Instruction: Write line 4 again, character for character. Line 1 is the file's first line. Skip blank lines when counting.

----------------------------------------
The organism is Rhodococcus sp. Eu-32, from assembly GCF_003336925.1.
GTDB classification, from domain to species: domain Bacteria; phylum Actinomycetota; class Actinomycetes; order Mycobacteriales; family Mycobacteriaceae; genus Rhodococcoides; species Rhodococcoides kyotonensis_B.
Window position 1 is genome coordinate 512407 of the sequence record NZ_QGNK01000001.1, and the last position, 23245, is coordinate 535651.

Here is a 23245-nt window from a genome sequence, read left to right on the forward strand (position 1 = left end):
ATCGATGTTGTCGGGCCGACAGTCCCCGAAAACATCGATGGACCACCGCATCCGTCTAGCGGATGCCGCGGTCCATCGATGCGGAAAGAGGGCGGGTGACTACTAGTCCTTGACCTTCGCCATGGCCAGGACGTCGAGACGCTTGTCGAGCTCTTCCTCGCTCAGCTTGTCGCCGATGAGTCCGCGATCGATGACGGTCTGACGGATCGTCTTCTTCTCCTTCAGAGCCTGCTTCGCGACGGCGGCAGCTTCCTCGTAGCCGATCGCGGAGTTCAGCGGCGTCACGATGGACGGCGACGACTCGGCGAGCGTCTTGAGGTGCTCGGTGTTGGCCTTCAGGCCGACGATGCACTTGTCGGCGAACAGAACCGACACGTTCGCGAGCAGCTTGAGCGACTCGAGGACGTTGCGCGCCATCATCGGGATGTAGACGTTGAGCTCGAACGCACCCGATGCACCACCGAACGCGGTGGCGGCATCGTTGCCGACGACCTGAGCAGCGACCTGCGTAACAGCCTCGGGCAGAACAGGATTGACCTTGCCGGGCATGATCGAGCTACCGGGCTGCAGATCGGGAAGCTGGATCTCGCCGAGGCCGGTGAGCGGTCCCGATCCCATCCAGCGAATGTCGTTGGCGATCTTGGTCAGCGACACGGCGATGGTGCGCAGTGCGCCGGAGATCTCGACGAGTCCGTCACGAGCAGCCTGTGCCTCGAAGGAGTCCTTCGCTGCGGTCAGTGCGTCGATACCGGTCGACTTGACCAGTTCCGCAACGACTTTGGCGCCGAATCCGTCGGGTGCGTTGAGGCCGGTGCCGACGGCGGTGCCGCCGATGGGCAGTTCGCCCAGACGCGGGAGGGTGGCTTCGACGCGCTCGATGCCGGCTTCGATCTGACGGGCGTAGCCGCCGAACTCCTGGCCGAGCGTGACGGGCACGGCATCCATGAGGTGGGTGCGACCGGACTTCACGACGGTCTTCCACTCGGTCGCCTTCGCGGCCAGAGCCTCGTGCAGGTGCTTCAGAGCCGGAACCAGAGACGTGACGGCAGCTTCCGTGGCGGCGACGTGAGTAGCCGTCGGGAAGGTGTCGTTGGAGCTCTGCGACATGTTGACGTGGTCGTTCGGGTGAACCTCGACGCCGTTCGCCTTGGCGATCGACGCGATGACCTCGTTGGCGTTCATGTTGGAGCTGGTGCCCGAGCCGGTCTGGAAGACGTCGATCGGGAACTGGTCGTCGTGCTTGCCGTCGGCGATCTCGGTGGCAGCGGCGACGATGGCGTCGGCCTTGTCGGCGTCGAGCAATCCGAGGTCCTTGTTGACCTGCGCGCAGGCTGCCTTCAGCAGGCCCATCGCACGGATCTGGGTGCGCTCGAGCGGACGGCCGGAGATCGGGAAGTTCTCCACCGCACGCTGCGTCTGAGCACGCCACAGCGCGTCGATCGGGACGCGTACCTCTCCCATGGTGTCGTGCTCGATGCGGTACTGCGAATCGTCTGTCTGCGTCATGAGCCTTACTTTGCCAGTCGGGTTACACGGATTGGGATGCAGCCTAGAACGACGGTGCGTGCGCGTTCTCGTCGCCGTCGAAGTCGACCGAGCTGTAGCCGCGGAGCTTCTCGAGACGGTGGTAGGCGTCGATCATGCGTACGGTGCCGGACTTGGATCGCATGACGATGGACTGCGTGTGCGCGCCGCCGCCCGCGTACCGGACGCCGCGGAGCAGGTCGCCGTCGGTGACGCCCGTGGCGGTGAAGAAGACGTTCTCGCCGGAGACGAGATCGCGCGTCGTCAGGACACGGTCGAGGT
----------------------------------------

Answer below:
Here is a 23245-nt window from a genome sequence, read left to right on the forward strand (position 1 = left end):